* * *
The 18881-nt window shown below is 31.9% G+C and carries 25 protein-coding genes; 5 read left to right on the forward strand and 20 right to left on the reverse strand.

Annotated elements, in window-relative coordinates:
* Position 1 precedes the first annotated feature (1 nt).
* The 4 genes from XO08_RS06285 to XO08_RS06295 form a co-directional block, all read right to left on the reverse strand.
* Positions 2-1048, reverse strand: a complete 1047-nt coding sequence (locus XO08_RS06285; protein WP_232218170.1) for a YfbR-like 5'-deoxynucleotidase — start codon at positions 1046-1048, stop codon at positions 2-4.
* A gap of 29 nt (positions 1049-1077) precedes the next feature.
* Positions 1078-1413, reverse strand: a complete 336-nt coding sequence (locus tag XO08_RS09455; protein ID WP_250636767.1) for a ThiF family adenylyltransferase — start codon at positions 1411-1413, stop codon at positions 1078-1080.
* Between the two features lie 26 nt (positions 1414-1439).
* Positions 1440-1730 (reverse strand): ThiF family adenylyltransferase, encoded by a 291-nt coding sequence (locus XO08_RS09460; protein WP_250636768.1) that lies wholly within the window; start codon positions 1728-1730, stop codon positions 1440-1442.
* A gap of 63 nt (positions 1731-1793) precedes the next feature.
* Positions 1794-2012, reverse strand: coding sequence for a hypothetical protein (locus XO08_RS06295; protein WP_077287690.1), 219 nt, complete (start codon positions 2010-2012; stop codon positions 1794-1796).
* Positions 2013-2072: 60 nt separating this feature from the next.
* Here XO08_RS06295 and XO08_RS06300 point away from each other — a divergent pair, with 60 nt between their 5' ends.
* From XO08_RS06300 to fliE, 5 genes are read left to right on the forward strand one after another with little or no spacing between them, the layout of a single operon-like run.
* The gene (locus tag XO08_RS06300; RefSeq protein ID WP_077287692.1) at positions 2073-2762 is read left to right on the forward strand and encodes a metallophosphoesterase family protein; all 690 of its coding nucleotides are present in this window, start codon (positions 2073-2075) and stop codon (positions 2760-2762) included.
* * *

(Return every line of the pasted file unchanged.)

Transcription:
The 18881-nt window shown below is 31.9% G+C and carries 25 protein-coding genes; 5 read left to right on the forward strand and 20 right to left on the reverse strand.

Annotated elements, in window-relative coordinates:
* Position 1 precedes the first annotated feature (1 nt).
* The 4 genes from XO08_RS06285 to XO08_RS06295 form a co-directional block, all read right to left on the reverse strand.
* Positions 2-1048, reverse strand: a complete 1047-nt coding sequence (locus XO08_RS06285; protein WP_232218170.1) for a YfbR-like 5'-deoxynucleotidase — start codon at positions 1046-1048, stop codon at positions 2-4.
* A gap of 29 nt (positions 1049-1077) precedes the next feature.
* Positions 1078-1413, reverse strand: a complete 336-nt coding sequence (locus tag XO08_RS09455; protein ID WP_250636767.1) for a ThiF family adenylyltransferase — start codon at positions 1411-1413, stop codon at positions 1078-1080.
* Between the two features lie 26 nt (positions 1414-1439).
* Positions 1440-1730 (reverse strand): ThiF family adenylyltransferase, encoded by a 291-nt coding sequence (locus XO08_RS09460; protein WP_250636768.1) that lies wholly within the window; start codon positions 1728-1730, stop codon positions 1440-1442.
* A gap of 63 nt (positions 1731-1793) precedes the next feature.
* Positions 1794-2012, reverse strand: coding sequence for a hypothetical protein (locus XO08_RS06295; protein WP_077287690.1), 219 nt, complete (start codon positions 2010-2012; stop codon positions 1794-1796).
* Positions 2013-2072: 60 nt separating this feature from the next.
* Here XO08_RS06295 and XO08_RS06300 point away from each other — a divergent pair, with 60 nt between their 5' ends.
* From XO08_RS06300 to fliE, 5 genes are read left to right on the forward strand one after another with little or no spacing between them, the layout of a single operon-like run.
* The gene (locus tag XO08_RS06300; RefSeq protein ID WP_077287692.1) at positions 2073-2762 is read left to right on the forward strand and encodes a metallophosphoesterase family protein; all 690 of its coding nucleotides are present in this window, start codon (positions 2073-2075) and stop codon (positions 2760-2762) included.